It is further claimed that plaintiff made a binding agreement in parol with the defendants, whereby he is estopped to claim against them more than a one-third interest in that part of the Santa Ynez claim not included in the Lookout overlap. He never executed any written agreement to that effect. This contention of the defendants is based entirely upon a supposed estoppel by conduct. The question is not presented by the record and cannot be considered. The pleadings make no allusion to it whatever, and there is no finding upon it. It is a well-established rule that if a defendant relies on an estoppel in pais as a defense to the plaintiff's action, the facts constituting the estoppel must be speciallly pleaded. (Di Nola v. Allison, 143 Cal. 115, [101 Am. St. Rep. 84, 65 L.R.A. 419, 76 P. 976]; Newhall v. Hatch, 134 Cal. 273, [55 L.R.A. 673, 66 P. 266]; Etcheborne v. Auzerais, 45 Cal. 121; Davis v. Davis, 26 Cal. 39, [85 Am. Dec. 157].) We are not to be understood as intimating that the facts claimed to exist would have constituted such estoppel, even if they had been properly pleaded.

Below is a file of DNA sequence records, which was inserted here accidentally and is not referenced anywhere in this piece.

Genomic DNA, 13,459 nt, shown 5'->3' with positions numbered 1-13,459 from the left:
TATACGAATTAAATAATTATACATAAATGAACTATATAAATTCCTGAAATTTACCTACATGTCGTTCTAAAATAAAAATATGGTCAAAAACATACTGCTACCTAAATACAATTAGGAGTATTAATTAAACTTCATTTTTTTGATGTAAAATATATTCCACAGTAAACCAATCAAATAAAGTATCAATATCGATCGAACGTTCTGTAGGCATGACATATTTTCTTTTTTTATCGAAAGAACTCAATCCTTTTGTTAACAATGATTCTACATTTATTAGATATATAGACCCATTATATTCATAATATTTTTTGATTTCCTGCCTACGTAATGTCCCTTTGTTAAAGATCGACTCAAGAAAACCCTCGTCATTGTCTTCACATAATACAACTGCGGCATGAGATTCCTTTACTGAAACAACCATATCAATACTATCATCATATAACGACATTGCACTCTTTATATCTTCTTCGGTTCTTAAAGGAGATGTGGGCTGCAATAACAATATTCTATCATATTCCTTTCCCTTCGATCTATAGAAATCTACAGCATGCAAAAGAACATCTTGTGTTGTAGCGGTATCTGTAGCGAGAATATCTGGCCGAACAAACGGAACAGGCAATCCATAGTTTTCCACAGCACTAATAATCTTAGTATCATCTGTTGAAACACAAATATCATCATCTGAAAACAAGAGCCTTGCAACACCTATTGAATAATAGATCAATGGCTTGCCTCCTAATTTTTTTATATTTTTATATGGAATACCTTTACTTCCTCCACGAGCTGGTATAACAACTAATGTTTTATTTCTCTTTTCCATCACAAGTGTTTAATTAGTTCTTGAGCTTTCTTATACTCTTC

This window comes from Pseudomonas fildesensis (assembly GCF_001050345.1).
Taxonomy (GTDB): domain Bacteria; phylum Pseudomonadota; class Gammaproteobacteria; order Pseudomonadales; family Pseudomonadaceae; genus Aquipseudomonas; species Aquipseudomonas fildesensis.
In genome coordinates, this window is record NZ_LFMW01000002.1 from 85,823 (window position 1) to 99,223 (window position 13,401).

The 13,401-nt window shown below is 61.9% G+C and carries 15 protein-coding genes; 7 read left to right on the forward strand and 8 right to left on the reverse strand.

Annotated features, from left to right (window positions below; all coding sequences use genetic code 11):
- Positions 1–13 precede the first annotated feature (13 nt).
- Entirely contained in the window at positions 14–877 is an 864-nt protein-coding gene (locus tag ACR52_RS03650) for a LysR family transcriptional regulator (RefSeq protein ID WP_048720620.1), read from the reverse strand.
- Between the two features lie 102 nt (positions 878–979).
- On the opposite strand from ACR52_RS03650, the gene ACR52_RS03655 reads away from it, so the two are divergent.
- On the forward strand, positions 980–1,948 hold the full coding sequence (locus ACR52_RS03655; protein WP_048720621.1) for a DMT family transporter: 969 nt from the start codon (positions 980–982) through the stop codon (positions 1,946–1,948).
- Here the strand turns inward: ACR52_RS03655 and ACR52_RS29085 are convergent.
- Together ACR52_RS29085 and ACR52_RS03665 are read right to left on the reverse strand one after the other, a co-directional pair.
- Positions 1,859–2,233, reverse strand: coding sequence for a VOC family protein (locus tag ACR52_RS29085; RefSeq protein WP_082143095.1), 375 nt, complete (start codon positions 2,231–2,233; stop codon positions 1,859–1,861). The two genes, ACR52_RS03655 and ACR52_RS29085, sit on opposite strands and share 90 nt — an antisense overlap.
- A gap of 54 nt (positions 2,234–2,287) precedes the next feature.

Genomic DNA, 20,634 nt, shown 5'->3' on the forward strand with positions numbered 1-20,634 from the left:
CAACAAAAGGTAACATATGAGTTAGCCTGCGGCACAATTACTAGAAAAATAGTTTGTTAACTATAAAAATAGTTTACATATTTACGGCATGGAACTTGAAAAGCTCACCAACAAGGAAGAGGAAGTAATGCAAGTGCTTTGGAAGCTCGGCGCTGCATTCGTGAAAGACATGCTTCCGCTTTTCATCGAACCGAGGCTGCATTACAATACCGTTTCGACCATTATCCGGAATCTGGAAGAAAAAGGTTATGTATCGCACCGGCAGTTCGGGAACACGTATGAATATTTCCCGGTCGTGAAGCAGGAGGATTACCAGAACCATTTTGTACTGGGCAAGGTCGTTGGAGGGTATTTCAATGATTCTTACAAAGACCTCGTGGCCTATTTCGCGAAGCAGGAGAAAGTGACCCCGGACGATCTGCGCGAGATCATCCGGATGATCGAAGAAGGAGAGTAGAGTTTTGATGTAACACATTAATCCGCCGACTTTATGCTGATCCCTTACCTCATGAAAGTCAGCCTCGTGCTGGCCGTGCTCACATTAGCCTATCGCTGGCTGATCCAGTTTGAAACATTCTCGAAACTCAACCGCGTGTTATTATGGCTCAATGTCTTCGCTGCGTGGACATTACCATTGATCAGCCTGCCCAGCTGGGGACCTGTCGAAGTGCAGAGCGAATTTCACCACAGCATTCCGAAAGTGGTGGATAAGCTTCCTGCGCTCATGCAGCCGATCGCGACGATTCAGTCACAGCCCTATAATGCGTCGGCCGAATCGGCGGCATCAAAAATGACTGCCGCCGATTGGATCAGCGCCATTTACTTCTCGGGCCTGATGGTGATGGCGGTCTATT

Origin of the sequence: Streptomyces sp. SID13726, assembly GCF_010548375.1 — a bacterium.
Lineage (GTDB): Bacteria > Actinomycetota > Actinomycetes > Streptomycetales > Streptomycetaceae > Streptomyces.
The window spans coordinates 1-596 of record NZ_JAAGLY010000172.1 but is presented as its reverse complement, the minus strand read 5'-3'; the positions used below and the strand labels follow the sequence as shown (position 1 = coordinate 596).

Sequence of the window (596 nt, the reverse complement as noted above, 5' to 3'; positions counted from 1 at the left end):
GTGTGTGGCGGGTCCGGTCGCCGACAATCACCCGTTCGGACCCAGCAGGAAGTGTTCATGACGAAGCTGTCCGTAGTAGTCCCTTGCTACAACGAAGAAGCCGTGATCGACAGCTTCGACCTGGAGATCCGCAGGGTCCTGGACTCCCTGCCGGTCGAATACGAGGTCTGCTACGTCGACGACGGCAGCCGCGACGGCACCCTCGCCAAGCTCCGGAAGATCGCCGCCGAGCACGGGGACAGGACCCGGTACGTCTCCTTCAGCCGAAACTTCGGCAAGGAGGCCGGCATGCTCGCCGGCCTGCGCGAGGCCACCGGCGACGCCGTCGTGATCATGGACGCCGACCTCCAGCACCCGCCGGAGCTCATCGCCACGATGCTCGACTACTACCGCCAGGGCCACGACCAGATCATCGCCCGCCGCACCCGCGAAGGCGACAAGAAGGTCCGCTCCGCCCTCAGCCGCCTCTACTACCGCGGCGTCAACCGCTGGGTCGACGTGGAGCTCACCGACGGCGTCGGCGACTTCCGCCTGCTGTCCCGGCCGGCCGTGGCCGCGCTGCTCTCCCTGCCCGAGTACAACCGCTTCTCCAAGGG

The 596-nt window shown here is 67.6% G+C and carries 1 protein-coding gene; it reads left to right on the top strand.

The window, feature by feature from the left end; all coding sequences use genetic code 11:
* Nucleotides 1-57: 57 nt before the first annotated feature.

The judgment and order are reversed.
Angellotti, J., Sloss, J., Lorigan, J., and Melvin, J., concurred.